J.P Morgan Asset Management Sevens Series
Graham tips Lindsay-Hague for stardom
July 7, 2012
Ollie Lindsay-Hague in action in last year's Sevens tournament © Getty Images
Harlequins academy boss Howard Graham has claimed that Ollie Lindsay-Hague has the potential to be "leading the side" in the next five years.
The young versatile back has already shone for England on the Sevens circuit but is yet to cement his spot in the Quins first-team. With the likes of Mike Brown, Ugo Monye, Tom Williams and Ross Chisholm all pushing for the starting spots in the Harlequins back three, Lindsay-Hague faces a mission to stake his claim. But he is set to be unleashed in the J.P Morgan Asset Management Sevens Series on Friday at the Stoop and Graham believes he has the potential to transfer his Sevens expertise on to the XV stage.
"Ollie Lindsay-Hague has got a talent that you can't really coach," Graham said. "On the 7s pitch he just shines through because he has more space. Transferring that to the 15s is obviously his main goal for this season, but he is an exciting talent and with ball in hand with a broken field there are few people who are better.
"He is working hard on his strength and conditioning. He has played in wet conditions in Leicester, made good decisions on the ball and played a part in one of the Anglo-Welsh Cup games. It is up to him now to focus and take it forward. It is always difficult to get your nose into a winning side because people want to keep a silverware-winning side together. You have just got to wait for your chances and they will always come.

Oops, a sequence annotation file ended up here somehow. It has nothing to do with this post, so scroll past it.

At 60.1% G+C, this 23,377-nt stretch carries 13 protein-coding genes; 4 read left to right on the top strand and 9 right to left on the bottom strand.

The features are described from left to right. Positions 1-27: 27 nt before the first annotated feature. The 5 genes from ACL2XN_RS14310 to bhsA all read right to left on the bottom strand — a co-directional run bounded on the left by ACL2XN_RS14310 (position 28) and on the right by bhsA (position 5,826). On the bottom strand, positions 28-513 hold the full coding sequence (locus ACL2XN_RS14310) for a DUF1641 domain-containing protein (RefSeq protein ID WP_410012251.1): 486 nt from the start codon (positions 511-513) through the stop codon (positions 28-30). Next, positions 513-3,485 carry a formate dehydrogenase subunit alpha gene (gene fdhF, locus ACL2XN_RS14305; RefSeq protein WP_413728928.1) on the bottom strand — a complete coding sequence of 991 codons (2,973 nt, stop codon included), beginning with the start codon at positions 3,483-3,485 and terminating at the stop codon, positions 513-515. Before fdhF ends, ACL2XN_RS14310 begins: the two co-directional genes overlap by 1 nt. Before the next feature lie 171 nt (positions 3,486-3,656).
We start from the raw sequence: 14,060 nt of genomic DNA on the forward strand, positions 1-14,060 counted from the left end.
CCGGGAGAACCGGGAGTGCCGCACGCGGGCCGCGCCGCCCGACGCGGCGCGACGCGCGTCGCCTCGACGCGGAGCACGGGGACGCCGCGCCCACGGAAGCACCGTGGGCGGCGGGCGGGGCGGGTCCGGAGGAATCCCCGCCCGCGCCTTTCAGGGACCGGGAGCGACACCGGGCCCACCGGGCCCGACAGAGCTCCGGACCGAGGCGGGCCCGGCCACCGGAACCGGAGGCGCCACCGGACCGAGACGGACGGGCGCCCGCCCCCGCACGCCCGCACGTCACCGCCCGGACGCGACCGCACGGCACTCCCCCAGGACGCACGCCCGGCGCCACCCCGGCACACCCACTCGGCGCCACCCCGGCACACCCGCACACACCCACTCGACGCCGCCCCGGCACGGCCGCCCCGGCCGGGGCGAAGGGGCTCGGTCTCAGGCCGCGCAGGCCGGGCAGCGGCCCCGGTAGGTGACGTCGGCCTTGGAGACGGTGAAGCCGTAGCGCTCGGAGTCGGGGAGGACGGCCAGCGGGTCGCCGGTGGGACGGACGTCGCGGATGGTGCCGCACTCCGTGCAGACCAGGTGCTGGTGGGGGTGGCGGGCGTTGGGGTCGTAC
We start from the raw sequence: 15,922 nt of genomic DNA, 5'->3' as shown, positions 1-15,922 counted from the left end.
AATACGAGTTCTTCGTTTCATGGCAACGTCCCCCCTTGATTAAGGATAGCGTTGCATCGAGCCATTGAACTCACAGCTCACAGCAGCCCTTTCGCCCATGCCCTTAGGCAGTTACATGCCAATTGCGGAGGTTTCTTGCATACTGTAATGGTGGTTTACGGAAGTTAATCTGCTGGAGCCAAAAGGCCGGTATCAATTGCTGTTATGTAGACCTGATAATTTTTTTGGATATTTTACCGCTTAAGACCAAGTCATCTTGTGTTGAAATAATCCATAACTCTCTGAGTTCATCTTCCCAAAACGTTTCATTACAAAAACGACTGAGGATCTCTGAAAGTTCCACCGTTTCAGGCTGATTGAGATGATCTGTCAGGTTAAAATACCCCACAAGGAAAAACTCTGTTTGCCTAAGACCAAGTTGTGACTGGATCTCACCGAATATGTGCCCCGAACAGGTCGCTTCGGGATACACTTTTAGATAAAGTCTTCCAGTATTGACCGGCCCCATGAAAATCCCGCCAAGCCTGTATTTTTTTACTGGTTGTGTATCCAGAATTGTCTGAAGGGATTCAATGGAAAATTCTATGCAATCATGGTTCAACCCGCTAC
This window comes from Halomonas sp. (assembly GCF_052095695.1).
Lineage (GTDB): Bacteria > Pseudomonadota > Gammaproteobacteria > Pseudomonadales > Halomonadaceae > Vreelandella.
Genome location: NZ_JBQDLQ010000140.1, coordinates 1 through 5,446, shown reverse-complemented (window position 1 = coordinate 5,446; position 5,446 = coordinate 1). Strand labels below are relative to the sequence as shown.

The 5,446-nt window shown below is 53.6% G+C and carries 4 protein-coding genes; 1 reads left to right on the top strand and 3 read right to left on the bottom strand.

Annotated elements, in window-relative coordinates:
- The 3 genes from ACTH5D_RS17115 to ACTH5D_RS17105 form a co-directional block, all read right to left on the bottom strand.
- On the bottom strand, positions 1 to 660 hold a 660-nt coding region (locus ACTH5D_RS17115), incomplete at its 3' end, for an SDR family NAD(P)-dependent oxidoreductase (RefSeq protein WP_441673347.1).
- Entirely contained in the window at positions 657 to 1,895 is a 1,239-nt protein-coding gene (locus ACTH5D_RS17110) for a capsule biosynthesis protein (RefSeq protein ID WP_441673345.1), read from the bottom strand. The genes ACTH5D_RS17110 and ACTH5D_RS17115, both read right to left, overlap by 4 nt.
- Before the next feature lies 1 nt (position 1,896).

"Ollie has certainly got the potential to be leading the side in five years' time. He can certainly cement his place in the 15s and keep pushing on."
The J.P Morgan Sevens series has traditionally been used to blood youngsters but Quins will combine some youth with older heads come Friday. For Graham, the tournament will give him a chance to see some of his academy players in a high-pressure environment and he claims this is all part of their development.
"It gives the youngsters a platform to perform on, which is a great opportunity for them," Graham said. "They are experiencing a high-pressure situation in front of a packed stadium and so the next time they play in that environment, like in the Premiership, they won't be as apprehensive of the noise and are more used to it. It is a building process.
"It allows us to observe players in isolation and see if they are playing well or not. We can see how they handle that pressure and cope with it all. We have got a strong academy. You can't nick players - you have to bring them through. We select small but expect them to make the grade rather than having a blanket approach."
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